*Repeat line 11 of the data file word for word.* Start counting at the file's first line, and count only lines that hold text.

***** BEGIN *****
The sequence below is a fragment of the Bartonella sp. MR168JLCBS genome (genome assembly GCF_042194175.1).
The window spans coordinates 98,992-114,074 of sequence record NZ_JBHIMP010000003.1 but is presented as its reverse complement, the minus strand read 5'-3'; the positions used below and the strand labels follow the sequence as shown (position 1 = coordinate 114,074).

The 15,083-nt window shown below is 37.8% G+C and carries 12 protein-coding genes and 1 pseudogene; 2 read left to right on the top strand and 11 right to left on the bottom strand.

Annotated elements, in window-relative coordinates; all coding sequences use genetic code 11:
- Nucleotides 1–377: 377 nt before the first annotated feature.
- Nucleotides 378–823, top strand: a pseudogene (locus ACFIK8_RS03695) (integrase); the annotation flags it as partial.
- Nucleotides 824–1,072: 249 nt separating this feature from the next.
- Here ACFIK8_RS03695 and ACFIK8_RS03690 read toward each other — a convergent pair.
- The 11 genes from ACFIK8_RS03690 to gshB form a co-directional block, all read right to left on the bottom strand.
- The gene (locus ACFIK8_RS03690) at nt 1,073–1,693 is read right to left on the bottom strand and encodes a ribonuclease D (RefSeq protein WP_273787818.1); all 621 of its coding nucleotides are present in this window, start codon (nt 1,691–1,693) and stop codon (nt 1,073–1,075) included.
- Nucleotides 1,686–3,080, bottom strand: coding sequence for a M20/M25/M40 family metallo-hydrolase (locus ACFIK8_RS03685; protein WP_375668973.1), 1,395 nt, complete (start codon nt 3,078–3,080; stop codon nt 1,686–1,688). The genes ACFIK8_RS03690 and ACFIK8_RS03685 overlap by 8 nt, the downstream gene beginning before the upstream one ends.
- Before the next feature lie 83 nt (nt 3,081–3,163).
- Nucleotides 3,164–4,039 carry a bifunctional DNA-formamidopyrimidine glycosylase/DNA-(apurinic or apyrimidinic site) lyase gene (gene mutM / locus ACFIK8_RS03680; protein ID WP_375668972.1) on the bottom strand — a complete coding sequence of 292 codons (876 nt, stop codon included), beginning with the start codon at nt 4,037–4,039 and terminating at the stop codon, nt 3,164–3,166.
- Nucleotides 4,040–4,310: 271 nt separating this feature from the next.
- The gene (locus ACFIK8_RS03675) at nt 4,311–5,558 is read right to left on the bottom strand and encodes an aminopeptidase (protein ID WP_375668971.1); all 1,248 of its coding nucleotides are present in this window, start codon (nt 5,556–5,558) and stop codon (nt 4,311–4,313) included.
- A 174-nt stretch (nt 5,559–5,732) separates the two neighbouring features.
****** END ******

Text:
- Nucleotides 1,686–3,080, bottom strand: coding sequence for a M20/M25/M40 family metallo-hydrolase (locus ACFIK8_RS03685; protein WP_375668973.1), 1,395 nt, complete (start codon nt 3,078–3,080; stop codon nt 1,686–1,688). The genes ACFIK8_RS03690 and ACFIK8_RS03685 overlap by 8 nt, the downstream gene beginning before the upstream one ends.